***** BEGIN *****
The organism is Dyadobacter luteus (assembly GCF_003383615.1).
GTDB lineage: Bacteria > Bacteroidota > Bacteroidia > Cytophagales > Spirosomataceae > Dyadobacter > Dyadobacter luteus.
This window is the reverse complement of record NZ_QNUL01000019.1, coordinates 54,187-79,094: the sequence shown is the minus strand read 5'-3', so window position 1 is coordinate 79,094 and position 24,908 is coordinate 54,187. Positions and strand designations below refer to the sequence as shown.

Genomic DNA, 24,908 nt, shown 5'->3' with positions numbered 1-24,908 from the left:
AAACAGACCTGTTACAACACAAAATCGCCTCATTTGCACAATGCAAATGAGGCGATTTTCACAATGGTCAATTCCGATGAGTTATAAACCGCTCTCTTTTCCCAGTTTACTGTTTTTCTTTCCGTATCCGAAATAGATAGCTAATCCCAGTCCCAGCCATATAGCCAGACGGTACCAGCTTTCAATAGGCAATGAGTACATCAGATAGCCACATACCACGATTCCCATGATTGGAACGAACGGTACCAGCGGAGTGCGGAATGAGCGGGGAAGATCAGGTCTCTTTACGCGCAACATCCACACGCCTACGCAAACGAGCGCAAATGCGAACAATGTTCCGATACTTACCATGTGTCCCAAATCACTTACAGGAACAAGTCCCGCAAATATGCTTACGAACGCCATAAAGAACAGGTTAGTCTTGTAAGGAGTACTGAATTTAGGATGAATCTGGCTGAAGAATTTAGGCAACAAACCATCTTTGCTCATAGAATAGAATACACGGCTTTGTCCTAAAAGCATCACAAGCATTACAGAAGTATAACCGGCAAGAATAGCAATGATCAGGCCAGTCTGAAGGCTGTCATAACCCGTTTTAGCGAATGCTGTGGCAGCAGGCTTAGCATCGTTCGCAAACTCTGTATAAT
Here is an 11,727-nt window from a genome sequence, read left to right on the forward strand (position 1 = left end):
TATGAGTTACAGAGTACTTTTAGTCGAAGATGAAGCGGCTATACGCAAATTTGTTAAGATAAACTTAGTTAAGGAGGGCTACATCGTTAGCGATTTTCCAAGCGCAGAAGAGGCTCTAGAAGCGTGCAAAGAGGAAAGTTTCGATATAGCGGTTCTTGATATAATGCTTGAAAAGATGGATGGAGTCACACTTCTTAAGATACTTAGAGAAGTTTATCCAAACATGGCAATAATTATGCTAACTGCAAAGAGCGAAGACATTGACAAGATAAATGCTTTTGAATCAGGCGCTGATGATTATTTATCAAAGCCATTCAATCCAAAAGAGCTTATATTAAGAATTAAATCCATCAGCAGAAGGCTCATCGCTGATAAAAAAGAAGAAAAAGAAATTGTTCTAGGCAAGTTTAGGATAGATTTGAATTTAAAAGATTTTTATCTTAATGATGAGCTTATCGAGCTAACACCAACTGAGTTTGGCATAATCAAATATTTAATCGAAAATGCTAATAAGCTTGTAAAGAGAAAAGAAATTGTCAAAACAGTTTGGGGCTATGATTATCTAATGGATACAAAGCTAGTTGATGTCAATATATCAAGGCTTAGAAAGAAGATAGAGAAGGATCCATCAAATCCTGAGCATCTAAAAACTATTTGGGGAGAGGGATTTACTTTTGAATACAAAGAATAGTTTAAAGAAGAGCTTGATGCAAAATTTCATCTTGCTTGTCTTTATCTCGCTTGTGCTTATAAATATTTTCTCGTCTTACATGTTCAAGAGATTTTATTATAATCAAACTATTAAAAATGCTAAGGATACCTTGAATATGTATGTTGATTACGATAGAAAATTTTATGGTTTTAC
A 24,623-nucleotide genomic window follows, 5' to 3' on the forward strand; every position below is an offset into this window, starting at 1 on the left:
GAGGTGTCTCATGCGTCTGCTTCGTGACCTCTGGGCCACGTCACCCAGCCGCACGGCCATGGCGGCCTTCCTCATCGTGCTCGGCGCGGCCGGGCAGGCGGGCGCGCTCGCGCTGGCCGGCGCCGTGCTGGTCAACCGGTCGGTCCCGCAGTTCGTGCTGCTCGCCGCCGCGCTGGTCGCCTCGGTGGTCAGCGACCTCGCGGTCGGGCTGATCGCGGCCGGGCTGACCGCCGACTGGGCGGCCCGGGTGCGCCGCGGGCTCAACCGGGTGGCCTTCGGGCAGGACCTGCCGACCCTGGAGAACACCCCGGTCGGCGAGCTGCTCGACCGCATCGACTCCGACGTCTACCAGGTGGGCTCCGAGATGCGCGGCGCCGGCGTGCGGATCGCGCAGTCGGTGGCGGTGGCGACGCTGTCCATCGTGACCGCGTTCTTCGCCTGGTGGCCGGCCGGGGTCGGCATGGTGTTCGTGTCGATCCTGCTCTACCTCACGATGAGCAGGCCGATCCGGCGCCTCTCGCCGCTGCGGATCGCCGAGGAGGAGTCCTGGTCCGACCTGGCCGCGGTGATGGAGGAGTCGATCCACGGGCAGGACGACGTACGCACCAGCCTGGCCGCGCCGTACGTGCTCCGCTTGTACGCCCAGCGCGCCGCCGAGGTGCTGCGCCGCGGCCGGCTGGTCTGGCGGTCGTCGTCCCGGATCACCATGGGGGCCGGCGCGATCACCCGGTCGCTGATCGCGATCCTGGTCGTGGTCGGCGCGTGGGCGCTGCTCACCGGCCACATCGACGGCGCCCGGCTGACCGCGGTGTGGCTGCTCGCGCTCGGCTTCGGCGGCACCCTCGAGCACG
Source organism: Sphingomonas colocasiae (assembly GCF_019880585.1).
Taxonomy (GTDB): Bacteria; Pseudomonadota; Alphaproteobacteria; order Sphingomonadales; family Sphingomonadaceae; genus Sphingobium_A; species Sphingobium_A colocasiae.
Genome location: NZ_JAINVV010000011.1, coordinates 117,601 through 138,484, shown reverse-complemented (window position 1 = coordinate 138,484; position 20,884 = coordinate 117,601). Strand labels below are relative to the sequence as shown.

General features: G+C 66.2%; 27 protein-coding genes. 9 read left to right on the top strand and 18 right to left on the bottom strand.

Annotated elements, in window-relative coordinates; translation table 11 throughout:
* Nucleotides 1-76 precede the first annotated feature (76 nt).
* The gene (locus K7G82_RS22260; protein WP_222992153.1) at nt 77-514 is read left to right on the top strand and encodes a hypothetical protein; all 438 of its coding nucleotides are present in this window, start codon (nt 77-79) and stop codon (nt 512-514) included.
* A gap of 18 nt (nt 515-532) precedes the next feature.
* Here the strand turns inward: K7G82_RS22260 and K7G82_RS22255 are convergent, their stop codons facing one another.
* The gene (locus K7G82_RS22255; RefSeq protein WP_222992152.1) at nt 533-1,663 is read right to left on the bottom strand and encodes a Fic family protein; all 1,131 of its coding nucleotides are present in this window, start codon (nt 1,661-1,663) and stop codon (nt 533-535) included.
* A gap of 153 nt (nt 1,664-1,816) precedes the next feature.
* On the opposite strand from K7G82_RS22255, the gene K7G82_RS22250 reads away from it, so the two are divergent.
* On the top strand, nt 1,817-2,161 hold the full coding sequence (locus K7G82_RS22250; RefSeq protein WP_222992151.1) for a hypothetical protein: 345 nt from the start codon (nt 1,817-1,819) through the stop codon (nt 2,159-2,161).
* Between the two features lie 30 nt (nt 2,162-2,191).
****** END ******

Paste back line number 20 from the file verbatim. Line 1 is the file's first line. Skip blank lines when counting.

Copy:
* A gap of 153 nt (nt 1,664-1,816) precedes the next feature.